So, anarchy is possible of maintaining peace by itself as well as providing a means of physiological and social means without a group "above" the rest, and thus an opportunity at higher functions can exist; while this does not by itself make it the best system ever, it does show its validity and does show that, for individuals, under a scale of utility in which each human seeks to maximize happiness, anarchy is a more plausible way for each individual to attain greater utility maximization than an oppressive state that no longer even tries to protect rights, but actually ends them, and thus the better option. I await Pro"s response.
Even though my opponent has not explicitly stated his value, he stated that his criterion is utilitarianism; therefore, I shall assume that he too values societal welfare. Thus, whoever better upholds societal welfare by meeting the conditions of utilitarianism wins this debate.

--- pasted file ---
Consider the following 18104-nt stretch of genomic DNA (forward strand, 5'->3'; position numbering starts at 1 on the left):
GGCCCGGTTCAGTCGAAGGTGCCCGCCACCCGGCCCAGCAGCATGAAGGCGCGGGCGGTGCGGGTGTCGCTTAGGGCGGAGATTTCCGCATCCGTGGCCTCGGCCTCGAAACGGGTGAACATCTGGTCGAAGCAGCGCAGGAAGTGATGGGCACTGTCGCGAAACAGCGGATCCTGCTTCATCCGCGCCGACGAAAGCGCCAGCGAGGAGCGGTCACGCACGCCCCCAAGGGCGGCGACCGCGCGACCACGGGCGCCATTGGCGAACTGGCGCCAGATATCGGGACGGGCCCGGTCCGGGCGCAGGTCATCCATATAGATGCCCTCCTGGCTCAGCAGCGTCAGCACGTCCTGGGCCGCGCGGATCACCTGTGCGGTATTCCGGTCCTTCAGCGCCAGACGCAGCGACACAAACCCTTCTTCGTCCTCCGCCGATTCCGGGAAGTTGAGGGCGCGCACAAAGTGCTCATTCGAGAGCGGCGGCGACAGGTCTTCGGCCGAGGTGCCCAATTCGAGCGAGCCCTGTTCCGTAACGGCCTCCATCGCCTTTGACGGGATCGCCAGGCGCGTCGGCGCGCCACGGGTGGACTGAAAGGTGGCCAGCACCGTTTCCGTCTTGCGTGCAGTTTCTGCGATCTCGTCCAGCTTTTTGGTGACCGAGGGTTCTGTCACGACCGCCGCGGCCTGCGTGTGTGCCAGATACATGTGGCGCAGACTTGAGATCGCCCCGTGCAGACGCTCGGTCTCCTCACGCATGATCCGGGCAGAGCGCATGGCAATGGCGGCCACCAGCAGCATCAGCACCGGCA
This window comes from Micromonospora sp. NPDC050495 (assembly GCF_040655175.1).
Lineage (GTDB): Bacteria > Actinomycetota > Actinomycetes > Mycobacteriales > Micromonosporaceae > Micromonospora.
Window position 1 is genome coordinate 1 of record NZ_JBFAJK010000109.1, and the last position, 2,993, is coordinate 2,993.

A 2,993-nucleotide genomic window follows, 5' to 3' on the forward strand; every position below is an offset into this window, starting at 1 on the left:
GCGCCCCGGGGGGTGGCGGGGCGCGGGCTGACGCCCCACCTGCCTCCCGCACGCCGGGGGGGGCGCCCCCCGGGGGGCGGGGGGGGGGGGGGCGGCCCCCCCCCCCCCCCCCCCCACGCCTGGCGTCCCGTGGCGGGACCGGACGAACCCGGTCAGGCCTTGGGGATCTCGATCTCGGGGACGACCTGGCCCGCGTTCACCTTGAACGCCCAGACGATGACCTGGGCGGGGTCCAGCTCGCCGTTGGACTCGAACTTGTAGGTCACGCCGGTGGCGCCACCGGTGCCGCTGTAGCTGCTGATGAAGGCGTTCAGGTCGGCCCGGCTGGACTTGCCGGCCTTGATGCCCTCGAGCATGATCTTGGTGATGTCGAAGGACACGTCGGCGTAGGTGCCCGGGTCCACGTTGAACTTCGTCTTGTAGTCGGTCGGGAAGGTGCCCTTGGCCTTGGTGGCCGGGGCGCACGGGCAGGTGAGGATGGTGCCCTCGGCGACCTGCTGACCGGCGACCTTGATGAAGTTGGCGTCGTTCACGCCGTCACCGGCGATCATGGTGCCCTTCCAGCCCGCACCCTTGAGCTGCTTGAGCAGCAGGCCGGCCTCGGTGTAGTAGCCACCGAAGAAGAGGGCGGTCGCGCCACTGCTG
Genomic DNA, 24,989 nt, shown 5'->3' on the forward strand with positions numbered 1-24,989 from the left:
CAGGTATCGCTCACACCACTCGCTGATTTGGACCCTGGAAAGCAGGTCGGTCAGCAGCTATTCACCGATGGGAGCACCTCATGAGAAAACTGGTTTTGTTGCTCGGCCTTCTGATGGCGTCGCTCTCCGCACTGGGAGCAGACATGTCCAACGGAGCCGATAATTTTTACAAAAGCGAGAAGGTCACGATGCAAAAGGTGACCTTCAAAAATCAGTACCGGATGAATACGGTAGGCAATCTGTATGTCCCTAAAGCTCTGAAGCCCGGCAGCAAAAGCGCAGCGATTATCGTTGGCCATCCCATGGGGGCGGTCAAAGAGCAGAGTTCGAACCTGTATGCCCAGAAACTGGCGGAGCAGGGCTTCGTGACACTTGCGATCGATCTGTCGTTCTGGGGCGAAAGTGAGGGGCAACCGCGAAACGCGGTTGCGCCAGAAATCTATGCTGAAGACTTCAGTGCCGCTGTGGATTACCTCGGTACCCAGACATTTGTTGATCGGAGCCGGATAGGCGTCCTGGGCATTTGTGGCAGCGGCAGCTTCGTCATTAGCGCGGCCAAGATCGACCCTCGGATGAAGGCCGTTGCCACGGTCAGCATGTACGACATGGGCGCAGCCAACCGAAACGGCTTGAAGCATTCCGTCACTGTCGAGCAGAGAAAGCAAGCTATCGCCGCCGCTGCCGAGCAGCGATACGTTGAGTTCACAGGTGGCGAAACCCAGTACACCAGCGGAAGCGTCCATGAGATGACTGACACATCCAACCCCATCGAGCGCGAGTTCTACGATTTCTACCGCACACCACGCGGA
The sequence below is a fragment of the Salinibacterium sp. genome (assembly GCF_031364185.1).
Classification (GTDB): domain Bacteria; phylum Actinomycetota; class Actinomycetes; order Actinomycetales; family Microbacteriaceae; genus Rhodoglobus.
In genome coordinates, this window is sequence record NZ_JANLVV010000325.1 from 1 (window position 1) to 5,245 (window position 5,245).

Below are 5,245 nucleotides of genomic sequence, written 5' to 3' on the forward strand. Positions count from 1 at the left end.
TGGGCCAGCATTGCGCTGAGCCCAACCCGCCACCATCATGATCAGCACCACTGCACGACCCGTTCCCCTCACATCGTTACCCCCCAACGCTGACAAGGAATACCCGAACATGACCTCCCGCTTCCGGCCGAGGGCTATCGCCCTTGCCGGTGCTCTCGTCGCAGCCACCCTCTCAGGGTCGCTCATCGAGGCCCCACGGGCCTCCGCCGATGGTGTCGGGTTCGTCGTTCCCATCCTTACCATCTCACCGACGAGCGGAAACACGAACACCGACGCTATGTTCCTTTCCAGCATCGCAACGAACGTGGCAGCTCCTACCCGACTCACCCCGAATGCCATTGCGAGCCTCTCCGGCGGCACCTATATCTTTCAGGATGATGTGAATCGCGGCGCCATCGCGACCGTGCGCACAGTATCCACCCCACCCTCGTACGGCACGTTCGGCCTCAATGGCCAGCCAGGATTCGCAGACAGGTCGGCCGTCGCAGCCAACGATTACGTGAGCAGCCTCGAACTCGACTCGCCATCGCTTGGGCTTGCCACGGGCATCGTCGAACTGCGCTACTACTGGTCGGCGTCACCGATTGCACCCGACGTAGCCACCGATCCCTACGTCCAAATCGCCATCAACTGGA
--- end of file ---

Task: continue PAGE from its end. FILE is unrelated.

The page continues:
My opponent's first contention states how in the absence of government, polycentric law can act as a legal system. However, polycentric law does not effectively fulfill the main purpose of laws, which is to create order in a society; "The Somali Civil War is an ongoing civil war taking place in Somalia between various armed rebel groups." Despite the existence of polycentric law in Somalia, different groups of people are still constantly fighting for power and resources. This is because polycentric law does not deal with war crimes, but merely crimes between individuals, such as murder, rape and theft. The reason war crimes are not properly dealt with in Somalia, for example, is because the various parties realize that this system is their only form of cooperation. Accusing parties for their violent aggression in the civil war would immediately break this collaboration, and thus the fragile system would collapse. Thus, even though polycentric law may do an excellent job of providing justice for those who commit murder, rape or theft, civil war will continue nevertheless. This proves that polycentric law is less desirable than an oppressive government, because at least an oppressive government can declare power through the use of its military, which would provide order in a society and not chaos. Secondly, my opponent seems to forget that laws and justice are not the only things that allow a society to function; public services are also imperative. Polycentric law cannot provide public services because that is not the purpose of the system; the system is merely a way of providing justice for those who commit certain crimes. Thus, even with polycentric law, most of the society is deprived of resources since there is no government to properly allocate these resources and social services, such as education and healthcare. As a result of the deprivation of certain resources and services, most of the population becomes uneducated and faces much poverty. On the other hand, an oppressive government has an incentive to prevent its governed society from collapsing both socially and economically, and as a result, they will properly distribute resources and provide the necessary services (e.g. education) to get the country"s economy running.